To The Editor:
Not everything you read or see or hear in the news is negative.
Sometimes it just seems that way based on everything that is happening around us. But, in my opinion, there is still some good in the world today.
One of the “positives” that I have become aware of is the work of Bradley County Sessions Judge Sheridan Randolph. I have sat and observed his work in Bradley County courtrooms, from both a neutral position and from a personal perspective. From all that I have seen and observed, I think Judge Randolph is very fair and understanding, and he provides opportunities for those in his courtroom to better themselves.
I personally went before Judge Randolph’s court recently, and once the case was completed I came away with the impression that he is a man of integrity.
In my dealings with Judge Randolph’s staff, I have also been impressed by the professionalism and courtesies of his employee, Jennifer McCall.
As I mentioned, I just wanted it to be said that not all news in today’s world is bad news. There are positives.
I thank Judge Randolph and Jennifer McCall for being part of the positive.
— Eula “Twiggy” Casteel
To The Editor:
With the government shutdown being as effective as it was, millions of Americans have their own ideas who is to blame. Some feel that it was the Republican tea party, the president of the United States, and other concepts of thought. But, if the blame is to be effective in thought, who is really the blame, I feel that it can indeed be shifted upon the government — in areas that relate to bankruptcy lawyers who take more money than they are supposed to, and leaving clients either financially broke, homeless or both.
The [threatened] default covers many areas when it comes to ruin. Blaming the president or the tea party actually doesn’t cover half of the trend. I agree that a compromise [had to be] reached to make some type of settlement to get this country [back] up and running. But, at the same time, bankruptcy attorneys have caused more of the problem of today with this nation’s default, and the essential areas of these bankruptcy lawyers lies between Chattanooga and Cleveland.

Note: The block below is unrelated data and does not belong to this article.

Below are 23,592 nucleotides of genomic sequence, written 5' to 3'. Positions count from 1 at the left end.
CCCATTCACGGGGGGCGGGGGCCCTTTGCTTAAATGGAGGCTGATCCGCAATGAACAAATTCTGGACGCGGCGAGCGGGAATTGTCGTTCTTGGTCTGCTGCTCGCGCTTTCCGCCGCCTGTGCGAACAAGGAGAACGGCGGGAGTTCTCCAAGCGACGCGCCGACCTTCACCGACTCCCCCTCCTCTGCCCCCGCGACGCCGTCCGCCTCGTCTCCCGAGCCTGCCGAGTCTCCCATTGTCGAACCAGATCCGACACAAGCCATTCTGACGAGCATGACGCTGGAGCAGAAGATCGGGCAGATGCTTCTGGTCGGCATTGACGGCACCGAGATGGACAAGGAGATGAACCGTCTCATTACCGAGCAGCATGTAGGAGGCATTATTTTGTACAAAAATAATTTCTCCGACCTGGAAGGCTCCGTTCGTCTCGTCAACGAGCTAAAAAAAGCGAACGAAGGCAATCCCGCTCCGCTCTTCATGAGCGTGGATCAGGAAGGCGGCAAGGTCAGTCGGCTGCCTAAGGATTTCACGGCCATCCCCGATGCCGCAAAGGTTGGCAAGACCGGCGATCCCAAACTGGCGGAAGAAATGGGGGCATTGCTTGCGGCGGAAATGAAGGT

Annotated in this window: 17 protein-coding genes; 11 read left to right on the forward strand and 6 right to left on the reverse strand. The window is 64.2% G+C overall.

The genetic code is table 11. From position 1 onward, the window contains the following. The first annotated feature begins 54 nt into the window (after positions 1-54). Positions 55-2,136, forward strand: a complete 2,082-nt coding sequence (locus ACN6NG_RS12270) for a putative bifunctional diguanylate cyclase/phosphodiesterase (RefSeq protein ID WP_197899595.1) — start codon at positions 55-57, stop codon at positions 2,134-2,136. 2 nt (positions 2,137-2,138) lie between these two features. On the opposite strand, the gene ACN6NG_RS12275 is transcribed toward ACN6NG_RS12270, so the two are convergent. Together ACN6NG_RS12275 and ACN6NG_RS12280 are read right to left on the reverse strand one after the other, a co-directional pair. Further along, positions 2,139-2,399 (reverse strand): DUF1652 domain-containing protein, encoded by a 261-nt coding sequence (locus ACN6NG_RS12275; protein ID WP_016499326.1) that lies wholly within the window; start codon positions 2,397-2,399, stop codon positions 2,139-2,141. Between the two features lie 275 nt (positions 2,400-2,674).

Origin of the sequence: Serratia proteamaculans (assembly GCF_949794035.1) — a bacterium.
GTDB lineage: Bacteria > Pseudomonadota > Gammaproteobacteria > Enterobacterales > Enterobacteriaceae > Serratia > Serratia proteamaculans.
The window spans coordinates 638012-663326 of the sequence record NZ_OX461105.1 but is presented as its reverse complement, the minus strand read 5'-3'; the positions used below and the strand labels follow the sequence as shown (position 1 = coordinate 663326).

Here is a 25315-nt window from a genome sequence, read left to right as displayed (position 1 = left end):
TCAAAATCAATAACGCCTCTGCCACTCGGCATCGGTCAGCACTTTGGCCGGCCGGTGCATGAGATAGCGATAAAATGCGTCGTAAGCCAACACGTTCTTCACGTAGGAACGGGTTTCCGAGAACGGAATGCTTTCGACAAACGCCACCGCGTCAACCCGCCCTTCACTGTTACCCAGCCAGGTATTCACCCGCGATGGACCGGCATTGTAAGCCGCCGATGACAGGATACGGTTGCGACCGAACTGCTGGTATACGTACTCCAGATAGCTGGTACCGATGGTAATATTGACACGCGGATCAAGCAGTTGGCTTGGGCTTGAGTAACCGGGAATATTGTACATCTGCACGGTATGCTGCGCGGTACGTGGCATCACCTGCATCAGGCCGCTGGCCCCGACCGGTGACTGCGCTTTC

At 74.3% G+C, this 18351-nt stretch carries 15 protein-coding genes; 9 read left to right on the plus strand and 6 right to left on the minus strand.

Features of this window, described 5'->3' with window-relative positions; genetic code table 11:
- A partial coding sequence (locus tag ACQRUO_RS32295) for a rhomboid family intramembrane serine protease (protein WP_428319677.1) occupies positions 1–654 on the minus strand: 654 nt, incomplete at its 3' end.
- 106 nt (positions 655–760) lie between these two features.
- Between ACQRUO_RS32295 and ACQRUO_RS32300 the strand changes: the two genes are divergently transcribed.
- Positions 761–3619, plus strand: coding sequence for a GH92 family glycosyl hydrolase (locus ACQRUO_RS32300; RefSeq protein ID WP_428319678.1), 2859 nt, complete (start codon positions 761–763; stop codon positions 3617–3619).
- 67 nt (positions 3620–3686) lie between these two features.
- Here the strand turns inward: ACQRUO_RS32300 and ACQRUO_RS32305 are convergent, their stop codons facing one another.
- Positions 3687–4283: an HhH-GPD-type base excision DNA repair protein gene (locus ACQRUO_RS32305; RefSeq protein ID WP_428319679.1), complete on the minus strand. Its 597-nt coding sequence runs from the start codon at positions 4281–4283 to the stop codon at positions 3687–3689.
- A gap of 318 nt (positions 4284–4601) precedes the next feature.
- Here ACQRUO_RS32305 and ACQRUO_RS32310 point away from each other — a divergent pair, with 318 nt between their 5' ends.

— Constance Janice Mills-Shaw
To The Editor:
If Obama continues his posture toward the TRUTH, what shall we do with Pinocchio? Cut off his nose?
Do we restore Washington’s APOCRYPHAL cherry tree, give Abraham Lincoln back his penny and take the “little boy” out of The Emperor’s New Clothes? Do we drop the tragic flaw from Greek Tragedy and abolish the OATH before a court of law? Must we change the logo on Harvard’s sweatshirts since truth doesn’t count? And what about pledges, vows, contracts and promises? Do we put them in the RECYCLE BIN (so they might be restored for a later generation if they should want them)?
Does honesty still have a place in American society? Is it important in our post-modern society?
Bill Clinton influenced young people about sexual behavior and an epidemic followed. What Obama is teaching about honesty (or dishonesty) by example, will also influence young people? Can his behavior be countered in developing minds of the young? Or do we await another epidemic?
— Pat Sims
(Retired School Teacher)
by good friend
To The Editor:
I write today in recognition and praise of Charles “Red” Mullinax, a son of Cleveland who died [in late October].
“Red” was a well-known and widely-respected businessman and community citizen. He enjoyed the friendship of thousands in Cleveland and Bradley County.
When I moved to our city 55 years ago, “Red” was one of the first people I met. Like so many others in Cleveland, I soon realized the contributions he made for the betterment of our area.
A veteran of Navy service during World War II, he remained a patriot throughout his life. His leadership as owner of automobile dealerships and his service as a board member of Pioneer Credit and as founding board chairman of First Citizens Bank placed him in the public eye and helped fund the many charitable gifts he and his family have shared.
“Red” was a faithful member of North Cleveland Church of God where he served on the Church Council and building committees when I was pastor there. The church and I consistently appreciated his wise leadership and counsel.
I was heartbroken to return to Cleveland from an out-of-state preaching engagement one afternoon and learn that his funeral had taken place earlier in the day. I loved him very much.
He had lived a quiet life, usually out of the public spotlight, but his significant accomplishments deserve the notice and admiration of a grateful populace.
I join with his family and friends in mourning his death and celebrating a successful life that touched and blessed thousands of people.
His example challenges each of us to strive for excellence and live as faithful stewards.
— T. L. Lowery
Founder & Executive Director
T. L. Lowery Global Foundation